China's environment ministry has given its approval for the construction of what will become the country's tallest hydroelectric dam despite admitting that the project will have an impact on plants and rare fish, reported Reuters on Wednesday.
The Shuangjiangkou Dam, located on the Dadu River in southwestern Sichuan province, will be built over the next ten years by state power firm Guodian Group, costing around 24.68 billion yuan ($4.02 billion) in investment, according to the report.
The ministry said that while an environmental impact assessment had found that the project would have a negative impact on rare fish and flora, besides affecting protected local nature reserves, Guodian had pledged to take "counter-measures" to mitigate the effects.
On completion, the Shuangjiangkou Dam will dwarf the controversial Three Gorges Dam at 314m high to 185m, while having a total installed capacity of 20 gigawatts (GW), with annual power generation to exceed 7 billion kilowatt-hours (kWh).
The current highest man-made dam in China is the Xiaowan Dam on the Lancang River at 292m tall. Additionally, the Nurek dam in Tajikistan is the world's highest at 300m, though other taller dams are now under construction.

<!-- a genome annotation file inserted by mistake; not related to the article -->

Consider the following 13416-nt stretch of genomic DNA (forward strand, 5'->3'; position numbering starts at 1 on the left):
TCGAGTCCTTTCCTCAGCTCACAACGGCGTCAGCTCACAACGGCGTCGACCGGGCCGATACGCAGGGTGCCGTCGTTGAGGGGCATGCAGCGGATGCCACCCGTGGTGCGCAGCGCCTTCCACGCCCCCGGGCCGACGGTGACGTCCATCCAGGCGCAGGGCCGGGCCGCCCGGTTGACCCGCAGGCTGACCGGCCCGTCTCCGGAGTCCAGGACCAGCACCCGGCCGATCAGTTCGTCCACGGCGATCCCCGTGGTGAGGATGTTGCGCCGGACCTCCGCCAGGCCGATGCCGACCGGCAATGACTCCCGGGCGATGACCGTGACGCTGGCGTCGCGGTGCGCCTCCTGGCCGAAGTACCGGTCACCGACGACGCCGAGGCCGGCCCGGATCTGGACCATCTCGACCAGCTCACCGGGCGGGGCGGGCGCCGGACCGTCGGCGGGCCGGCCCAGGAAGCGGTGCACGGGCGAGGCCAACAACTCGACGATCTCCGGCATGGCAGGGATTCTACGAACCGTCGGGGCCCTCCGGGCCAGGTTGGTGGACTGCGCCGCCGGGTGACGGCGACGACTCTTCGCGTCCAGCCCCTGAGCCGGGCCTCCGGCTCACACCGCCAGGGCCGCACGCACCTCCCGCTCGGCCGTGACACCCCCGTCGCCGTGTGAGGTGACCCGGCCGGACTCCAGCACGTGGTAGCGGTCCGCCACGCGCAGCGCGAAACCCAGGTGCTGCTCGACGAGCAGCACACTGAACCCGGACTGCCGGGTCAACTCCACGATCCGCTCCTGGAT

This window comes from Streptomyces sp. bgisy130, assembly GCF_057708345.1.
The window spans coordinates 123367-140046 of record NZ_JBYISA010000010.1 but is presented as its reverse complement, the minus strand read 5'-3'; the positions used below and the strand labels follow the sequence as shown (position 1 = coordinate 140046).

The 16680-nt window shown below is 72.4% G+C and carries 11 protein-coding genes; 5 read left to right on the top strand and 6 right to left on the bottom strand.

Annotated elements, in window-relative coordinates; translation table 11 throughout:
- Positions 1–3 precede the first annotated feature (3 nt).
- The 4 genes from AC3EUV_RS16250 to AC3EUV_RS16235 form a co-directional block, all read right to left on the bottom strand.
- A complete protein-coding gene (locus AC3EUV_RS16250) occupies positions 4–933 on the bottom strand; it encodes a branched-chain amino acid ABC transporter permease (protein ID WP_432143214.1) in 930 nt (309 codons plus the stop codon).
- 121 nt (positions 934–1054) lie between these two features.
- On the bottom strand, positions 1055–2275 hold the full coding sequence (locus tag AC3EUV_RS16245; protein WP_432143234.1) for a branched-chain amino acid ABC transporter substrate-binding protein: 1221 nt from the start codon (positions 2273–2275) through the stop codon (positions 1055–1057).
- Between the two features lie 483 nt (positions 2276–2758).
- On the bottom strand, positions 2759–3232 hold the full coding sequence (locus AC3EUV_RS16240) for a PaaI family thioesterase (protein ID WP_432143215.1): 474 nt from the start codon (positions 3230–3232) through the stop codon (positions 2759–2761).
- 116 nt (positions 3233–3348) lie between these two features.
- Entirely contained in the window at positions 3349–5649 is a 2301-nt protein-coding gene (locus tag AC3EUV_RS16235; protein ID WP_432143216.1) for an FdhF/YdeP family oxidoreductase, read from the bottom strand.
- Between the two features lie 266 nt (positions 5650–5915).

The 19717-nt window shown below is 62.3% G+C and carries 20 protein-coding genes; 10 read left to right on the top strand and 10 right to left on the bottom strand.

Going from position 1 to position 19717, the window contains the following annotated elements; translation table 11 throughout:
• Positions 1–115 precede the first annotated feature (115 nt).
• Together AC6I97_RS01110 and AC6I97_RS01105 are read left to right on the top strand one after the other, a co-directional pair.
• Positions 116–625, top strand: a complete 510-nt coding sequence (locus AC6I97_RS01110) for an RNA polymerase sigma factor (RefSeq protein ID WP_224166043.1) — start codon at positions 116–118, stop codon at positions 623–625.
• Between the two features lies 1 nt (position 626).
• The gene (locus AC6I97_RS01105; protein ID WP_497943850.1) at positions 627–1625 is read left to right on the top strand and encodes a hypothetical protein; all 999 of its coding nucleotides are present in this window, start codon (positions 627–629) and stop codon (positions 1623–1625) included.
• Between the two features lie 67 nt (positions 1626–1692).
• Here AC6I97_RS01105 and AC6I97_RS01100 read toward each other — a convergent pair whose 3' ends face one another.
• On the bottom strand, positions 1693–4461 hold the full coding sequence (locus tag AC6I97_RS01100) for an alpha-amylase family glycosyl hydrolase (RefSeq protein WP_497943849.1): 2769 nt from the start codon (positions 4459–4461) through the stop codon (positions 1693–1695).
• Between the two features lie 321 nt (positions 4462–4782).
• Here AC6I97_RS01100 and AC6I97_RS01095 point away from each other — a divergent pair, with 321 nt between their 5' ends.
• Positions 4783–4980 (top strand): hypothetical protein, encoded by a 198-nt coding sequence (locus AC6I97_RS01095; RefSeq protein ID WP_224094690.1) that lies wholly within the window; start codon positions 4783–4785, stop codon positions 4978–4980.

According to Reuters, Hydroelectric power is expected to make the largest contribution to China’s non-fossil fuel energy sources by 2020 – with the total share of renewable energy supply expected to go up to 15 percent from 9.4 percent in 2011.
But dam projects remain controversial in the country, after construction of the Three Gorges Dam from 1994 to 2005 flooded archaeological and cultural sites, while displacing some 1.3 million peoples and causing significant ecological changes, such as an increased risk of landslides.
The Dadu River is also the site of the second-deadliest landslide disaster on record, when the Kangding Louding earthquake caused a natural landslide dam in the river in 1786, before the dam broke, killing 100,000 people in the resultant flood.
The Chinese government said this year that hydropower capacity will reach 290 GW by 2015, up from 220 GW at the end of 2010. It also said it would begin building a controversial project on the undeveloped Nu River in Yunnan province.
Nonetheless, Guodian was among a number of state-owned firms criticised by the national audit office last week for starting work on projects not yet been approved by the central government. The office said by the end of 2011, the company had invested nearly 30 billion yuan in 21 unapproved projects.
According to Reuters, the Shuangjiangkou Dam project will now require the formal go-ahead from the State Council before officially starting construction.